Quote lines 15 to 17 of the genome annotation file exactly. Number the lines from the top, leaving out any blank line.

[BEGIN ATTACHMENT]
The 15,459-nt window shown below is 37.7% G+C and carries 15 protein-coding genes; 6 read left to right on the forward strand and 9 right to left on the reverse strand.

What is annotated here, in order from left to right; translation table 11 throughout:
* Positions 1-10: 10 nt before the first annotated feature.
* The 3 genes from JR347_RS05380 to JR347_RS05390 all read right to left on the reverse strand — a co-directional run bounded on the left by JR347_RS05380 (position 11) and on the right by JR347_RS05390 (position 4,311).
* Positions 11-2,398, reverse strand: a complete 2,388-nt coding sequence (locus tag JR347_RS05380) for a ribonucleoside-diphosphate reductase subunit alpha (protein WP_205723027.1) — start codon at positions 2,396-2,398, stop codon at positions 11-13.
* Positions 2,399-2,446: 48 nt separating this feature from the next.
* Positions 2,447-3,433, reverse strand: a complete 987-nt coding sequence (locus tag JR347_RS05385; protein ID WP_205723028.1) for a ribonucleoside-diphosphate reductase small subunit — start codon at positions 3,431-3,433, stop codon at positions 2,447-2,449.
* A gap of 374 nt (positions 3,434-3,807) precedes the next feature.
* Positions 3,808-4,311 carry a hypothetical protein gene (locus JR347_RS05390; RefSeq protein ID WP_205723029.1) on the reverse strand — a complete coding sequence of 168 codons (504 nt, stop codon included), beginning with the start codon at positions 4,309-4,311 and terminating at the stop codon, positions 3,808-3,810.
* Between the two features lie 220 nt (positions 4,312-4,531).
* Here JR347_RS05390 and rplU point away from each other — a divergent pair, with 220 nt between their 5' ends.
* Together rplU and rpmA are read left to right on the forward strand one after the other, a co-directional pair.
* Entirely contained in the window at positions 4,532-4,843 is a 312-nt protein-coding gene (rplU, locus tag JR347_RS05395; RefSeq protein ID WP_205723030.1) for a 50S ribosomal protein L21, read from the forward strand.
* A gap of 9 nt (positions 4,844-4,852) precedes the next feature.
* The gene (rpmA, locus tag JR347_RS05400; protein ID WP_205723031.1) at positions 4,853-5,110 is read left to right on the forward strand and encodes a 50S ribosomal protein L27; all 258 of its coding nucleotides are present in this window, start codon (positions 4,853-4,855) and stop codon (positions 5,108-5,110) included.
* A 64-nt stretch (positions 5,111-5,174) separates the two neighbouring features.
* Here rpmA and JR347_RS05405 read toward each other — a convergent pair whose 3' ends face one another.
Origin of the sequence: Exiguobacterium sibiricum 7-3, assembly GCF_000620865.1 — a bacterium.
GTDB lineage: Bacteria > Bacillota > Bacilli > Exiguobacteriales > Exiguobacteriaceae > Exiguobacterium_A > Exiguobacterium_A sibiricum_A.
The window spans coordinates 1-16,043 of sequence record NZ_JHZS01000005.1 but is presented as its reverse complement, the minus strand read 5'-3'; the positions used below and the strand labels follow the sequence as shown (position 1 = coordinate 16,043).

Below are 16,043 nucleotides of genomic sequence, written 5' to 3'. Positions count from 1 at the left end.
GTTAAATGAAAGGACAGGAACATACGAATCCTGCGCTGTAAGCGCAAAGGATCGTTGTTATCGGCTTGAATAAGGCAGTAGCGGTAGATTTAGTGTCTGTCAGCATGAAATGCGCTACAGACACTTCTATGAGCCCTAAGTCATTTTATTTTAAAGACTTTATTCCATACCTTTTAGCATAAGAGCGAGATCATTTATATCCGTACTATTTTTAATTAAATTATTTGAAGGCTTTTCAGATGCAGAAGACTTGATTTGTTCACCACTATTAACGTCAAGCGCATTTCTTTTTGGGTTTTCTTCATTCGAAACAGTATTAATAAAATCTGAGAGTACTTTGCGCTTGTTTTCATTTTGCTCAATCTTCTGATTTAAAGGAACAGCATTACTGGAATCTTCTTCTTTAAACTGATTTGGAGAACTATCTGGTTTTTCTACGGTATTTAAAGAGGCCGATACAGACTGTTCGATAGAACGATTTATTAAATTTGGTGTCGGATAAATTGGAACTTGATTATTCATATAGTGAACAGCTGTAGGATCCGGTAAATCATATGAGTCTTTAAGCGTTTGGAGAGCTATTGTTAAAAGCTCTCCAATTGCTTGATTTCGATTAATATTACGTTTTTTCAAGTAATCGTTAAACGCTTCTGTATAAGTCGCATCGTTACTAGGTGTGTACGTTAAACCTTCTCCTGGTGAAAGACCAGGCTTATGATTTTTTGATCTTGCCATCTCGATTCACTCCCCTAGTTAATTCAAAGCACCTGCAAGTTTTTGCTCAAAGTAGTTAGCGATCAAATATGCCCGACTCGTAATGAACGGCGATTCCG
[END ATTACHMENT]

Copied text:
* The gene (rpmA, locus tag JR347_RS05400; protein ID WP_205723031.1) at positions 4,853-5,110 is read left to right on the forward strand and encodes a 50S ribosomal protein L27; all 258 of its coding nucleotides are present in this window, start codon (positions 4,853-4,855) and stop codon (positions 5,108-5,110) included.
* A 64-nt stretch (positions 5,111-5,174) separates the two neighbouring features.
* Here rpmA and JR347_RS05405 read toward each other — a convergent pair whose 3' ends face one another.